There was very little on the minds of Jrock fans at Sakura-Con on Friday night that did not revolve around where they would be, what they would be doing and who they would be seeing come 3PM. There were several people outside the main stage quite some time before that, hoping to be the first people in line but as it turned out, there had already been a line inside the waiting area for at least an hour prior to my own showing up and so the little line that had accumulated outside was moved inside to join the rest out of the way of the throngs of cosplayers.

Attendees couldn’t help being startled in the most wonderful way at how many people had already firmly established their place at the start of the normal line. Sometime after the outside line had been merged with the inside one, it was announced that those people who had registered at the convention-sponsored hotels were allowed to get red wristbands and could then form their own line along the wall that separated us all from the main stage where we could hear the testing going on. At first, it was not all that significant of a wristband line but the closer it came to show time, the longer the line became and eventually it hit the end of the wall and was forced to turn the corner and continue along the back wall.

That line, however, paled in comparison to the tremendous number of people that were gathering in the normal line and the more people that came, the more the line was forced to push together to accommodate the additional bodies in the maze of ropes. From the wristband line, those that anxiously waited could not see past the front of that line so it is impossible to say if there were ever any additions made to the ropes. But certainly, with the steady flow of fans coming in, there was no way that all of the attendees were going to fit within the line area. One could only wonder: is the staff prepared for this?

The wait extended a little longer than everyone was comfortable with—a lot of people had taken to sitting though most of the fans weren’t willing to relax that much—but there did not seem to be a whole lot of complaints about it. In the end, there was a cheering as the first small section of the wall was moved aside to allow the staff, press and wristband wearers to enter the main stage area. Even among the people in that line, there was an immediate rush to the stage and it was clear that they did not want to give up the opportunity to be on the rail.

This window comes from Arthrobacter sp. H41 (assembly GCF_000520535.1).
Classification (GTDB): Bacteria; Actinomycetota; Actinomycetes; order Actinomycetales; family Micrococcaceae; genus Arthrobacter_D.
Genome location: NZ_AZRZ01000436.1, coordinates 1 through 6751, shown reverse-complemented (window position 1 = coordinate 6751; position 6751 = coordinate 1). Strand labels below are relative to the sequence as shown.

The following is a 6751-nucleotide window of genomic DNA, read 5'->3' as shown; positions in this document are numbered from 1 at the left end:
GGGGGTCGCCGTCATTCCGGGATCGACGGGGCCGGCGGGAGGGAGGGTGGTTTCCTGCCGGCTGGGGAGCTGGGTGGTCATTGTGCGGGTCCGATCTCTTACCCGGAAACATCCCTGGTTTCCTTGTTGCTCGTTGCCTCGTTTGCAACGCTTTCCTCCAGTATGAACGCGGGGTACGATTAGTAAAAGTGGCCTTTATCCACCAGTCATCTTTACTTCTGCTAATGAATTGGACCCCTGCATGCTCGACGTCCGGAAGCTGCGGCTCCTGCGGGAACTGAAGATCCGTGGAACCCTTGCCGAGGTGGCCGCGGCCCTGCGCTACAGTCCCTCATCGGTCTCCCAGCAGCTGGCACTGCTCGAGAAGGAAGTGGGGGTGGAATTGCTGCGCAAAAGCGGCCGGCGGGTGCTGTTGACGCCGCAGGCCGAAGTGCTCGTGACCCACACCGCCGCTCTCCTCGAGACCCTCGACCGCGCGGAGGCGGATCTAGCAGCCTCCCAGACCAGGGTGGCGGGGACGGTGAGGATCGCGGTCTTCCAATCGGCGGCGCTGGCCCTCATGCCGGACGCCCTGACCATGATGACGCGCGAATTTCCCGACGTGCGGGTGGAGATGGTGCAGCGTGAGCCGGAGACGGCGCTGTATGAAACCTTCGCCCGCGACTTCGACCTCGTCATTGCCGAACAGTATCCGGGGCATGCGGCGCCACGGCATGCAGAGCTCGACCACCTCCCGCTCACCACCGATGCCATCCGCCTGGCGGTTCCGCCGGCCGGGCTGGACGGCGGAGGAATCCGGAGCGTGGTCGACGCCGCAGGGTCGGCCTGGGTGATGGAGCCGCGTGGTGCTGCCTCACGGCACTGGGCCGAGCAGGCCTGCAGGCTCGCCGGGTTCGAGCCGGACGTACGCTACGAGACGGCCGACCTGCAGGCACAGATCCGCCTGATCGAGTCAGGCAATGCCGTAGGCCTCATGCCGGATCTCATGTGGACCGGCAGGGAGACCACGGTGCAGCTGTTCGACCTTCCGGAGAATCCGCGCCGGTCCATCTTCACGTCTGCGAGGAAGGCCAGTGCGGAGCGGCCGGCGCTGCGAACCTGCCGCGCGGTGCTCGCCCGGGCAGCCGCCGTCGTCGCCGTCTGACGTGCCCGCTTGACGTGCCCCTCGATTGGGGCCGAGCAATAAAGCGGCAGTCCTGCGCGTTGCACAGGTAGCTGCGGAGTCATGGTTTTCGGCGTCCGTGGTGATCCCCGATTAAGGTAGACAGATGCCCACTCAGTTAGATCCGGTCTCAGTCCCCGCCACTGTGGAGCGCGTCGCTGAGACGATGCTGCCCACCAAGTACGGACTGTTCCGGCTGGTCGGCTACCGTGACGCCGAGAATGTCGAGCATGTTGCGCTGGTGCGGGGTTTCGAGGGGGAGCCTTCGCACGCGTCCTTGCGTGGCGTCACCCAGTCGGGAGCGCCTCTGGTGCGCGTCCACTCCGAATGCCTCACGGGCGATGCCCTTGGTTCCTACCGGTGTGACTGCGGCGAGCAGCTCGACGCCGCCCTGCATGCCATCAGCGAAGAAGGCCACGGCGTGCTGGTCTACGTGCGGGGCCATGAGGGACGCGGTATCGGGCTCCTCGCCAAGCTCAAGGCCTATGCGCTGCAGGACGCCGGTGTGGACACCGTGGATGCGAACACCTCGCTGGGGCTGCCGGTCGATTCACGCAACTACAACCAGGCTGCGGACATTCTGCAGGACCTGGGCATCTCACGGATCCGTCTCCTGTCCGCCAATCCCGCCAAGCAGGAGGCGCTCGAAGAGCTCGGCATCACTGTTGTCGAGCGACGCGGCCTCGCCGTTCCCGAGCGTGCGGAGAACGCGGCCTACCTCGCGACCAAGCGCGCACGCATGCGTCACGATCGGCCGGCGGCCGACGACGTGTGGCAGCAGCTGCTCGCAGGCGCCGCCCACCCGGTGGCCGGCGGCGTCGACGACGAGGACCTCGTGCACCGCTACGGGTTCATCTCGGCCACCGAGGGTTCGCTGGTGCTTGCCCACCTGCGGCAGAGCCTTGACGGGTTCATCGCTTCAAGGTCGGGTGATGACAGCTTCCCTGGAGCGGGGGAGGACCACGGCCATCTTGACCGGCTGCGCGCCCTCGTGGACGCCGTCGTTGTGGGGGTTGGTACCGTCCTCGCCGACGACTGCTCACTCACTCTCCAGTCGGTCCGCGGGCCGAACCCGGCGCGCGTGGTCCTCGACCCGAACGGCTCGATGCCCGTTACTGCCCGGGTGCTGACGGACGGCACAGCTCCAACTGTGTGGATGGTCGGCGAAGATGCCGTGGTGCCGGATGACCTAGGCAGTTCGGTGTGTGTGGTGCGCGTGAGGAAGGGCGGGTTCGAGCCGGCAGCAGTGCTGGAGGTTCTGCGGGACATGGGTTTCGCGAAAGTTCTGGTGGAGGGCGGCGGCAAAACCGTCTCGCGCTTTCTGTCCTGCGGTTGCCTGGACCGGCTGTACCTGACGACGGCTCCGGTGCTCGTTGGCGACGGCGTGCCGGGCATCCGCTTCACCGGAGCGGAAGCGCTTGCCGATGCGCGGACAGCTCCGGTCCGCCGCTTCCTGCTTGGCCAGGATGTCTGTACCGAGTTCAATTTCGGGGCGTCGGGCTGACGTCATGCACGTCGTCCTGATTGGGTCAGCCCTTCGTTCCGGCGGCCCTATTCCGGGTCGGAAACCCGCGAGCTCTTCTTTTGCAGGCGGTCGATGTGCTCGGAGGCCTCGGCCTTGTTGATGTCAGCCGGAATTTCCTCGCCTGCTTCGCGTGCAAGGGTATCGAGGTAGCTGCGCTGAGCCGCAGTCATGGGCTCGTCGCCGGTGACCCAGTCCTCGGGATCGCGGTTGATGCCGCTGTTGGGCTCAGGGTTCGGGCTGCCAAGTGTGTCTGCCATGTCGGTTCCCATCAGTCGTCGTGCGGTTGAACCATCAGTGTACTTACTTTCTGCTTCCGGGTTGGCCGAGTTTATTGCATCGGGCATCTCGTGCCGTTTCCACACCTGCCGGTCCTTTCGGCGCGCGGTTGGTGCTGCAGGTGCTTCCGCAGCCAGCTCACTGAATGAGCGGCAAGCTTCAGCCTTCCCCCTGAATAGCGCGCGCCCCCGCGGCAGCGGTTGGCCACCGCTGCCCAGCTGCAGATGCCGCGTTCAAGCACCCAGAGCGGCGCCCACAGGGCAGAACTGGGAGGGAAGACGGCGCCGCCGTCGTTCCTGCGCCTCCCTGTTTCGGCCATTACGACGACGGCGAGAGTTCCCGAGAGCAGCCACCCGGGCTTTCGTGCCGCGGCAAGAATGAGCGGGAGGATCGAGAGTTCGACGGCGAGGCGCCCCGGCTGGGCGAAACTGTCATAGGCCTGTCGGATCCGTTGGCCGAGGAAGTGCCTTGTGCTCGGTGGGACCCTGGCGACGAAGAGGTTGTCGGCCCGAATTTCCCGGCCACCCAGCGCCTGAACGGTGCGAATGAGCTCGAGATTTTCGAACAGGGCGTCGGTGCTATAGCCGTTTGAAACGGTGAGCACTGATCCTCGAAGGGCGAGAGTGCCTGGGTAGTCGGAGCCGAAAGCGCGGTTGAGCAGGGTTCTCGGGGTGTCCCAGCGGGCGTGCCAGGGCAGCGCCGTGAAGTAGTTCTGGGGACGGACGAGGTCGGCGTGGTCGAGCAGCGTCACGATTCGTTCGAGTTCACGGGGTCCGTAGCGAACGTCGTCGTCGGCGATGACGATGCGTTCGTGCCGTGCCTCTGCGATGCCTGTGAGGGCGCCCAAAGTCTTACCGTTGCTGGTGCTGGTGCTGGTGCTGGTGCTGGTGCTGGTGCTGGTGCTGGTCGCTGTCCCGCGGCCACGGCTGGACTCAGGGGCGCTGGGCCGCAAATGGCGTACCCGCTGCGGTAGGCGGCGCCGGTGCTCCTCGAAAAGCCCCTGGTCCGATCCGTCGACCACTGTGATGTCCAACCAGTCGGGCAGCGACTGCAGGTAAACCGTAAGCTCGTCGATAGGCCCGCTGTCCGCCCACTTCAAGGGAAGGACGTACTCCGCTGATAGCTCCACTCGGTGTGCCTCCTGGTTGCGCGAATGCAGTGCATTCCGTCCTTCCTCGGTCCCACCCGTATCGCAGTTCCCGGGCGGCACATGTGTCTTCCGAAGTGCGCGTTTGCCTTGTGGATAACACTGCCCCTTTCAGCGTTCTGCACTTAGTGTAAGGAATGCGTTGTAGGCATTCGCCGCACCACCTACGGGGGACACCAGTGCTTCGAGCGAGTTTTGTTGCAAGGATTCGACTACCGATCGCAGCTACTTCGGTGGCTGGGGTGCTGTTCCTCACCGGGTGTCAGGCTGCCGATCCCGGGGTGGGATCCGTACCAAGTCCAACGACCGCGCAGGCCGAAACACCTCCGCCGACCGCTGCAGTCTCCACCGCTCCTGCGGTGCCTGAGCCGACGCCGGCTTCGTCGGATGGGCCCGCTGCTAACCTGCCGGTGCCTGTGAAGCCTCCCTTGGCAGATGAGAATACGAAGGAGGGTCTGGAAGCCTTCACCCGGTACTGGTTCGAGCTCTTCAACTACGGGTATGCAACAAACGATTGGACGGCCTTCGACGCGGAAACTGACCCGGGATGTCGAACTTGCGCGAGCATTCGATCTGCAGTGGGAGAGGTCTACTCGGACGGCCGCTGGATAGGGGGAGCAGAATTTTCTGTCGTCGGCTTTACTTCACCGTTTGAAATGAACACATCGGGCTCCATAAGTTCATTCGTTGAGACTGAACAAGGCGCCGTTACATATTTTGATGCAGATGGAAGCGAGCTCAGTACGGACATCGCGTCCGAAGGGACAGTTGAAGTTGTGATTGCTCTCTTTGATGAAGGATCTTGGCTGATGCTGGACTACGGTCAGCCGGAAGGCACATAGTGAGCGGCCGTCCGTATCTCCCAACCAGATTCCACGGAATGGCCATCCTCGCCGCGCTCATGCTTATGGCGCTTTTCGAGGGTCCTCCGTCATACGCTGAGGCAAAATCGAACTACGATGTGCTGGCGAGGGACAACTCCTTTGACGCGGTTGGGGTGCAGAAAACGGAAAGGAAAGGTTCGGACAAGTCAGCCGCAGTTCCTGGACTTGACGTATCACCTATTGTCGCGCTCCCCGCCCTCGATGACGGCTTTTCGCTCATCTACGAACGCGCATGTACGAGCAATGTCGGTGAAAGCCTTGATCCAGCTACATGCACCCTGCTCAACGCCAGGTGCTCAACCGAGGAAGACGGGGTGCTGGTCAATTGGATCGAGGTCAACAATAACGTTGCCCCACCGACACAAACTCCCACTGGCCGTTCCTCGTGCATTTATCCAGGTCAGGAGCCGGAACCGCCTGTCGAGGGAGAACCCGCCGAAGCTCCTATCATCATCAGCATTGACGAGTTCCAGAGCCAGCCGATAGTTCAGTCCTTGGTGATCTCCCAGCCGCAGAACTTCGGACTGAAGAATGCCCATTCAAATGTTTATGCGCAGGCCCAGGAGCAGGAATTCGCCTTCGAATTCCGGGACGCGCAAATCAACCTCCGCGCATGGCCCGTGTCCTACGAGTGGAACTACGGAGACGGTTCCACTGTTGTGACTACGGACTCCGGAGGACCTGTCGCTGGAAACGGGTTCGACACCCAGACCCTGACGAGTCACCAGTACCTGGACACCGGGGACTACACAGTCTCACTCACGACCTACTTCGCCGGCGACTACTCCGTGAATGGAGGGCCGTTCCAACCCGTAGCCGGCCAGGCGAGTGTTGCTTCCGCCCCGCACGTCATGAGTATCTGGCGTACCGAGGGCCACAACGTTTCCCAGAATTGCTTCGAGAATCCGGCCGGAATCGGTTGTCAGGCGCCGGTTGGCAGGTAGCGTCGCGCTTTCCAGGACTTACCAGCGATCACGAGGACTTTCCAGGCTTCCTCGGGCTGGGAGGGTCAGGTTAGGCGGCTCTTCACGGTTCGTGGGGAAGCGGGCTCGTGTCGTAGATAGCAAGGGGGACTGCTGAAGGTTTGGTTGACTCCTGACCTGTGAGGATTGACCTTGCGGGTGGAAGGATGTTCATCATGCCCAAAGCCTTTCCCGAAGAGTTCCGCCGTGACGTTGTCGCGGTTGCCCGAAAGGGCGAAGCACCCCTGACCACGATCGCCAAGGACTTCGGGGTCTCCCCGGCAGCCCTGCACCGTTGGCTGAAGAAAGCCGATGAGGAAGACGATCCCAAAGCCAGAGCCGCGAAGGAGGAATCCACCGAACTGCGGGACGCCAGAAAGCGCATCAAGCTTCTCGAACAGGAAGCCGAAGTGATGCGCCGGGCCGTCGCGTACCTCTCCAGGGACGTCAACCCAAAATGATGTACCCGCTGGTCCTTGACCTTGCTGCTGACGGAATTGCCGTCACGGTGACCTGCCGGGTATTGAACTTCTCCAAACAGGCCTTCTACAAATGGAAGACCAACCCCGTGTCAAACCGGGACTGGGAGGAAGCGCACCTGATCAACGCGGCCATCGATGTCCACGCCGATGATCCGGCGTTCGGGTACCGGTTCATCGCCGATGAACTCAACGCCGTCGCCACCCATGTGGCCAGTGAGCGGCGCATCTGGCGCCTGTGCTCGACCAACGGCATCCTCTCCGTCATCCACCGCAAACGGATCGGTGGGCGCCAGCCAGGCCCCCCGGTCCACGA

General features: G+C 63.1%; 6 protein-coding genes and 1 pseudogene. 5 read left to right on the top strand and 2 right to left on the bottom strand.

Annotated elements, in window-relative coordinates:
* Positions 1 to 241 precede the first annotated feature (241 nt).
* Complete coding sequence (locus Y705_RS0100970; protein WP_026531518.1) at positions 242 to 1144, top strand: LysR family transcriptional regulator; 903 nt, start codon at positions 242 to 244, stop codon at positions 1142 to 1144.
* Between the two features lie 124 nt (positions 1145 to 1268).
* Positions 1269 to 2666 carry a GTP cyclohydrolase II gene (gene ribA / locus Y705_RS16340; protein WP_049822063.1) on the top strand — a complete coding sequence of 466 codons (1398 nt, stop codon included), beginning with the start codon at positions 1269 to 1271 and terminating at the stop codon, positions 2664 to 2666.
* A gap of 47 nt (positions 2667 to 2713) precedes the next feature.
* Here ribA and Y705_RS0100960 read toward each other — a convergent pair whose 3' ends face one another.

The Slants hit the stage first and while it was hard to say if most of the audience knew the music or not, everyone was into it without any need to warm up to the band. The performance was energetic and it was clear that the crowd found it easy to get into. On a couple of occasions, bassist Simon Young seemed inclined to pick on guitarist Johnny—first it was unceremoniously pushing him away with a foot to his side, then it was after a moment of leaning against each other before Simon shoved Johnny’s head away and went about his business elsewhere.

It was all in good fun, of course, and Johnny seemed entirely unfazed and never missed a beat. Johnny is, perhaps, the best candidate for such antics as later in the set, Aron—The Slants’ vocalist—took it upon himself to lick his bandmate’s face. This time around, though, Johnny had no problem retaliating and returning the favor.

A couple times throughout The Slants’ performance, those on the rail were given an up-close-and-personal show of Aron and Johnny performing as both came down individually to put a foot on the rail so they could play and sing directly to the girls standing across from Aron’s mic stand. This, of course, was something there would be no chance of come girugamesh’s performance, as the avid observers learned soon after The Slants left the stage.

The crowd was informed by staff that the entire rail was being pushed back a whole foot and then warned that if it moved forward, the show would be stopped. Judging by the reactions, there was the impression that most of the fans didn’t believe that for a second but regardless, it seemed that everyone did do their best to have a blast without moving the rail too much. As the wait continued, it was impossible for everyone to remain silent or still and while it’s hard to say where exactly it started, a chant of fuck yeah, girugamesh! did arise from the waiting crowd.

As is to be expected, the response to girugamesh’s arrival on stage was all but deafening and it was only a brief sample of how into the music the fans were about to get. As with The Slants, as soon as the music started the crowd was in motion but it would be unfair not to acknowledge how much more movement there was this time around. There was never a moment where feet were not moving—shuffling, jumping, and so on—and that was even more so the case for the rest of the body.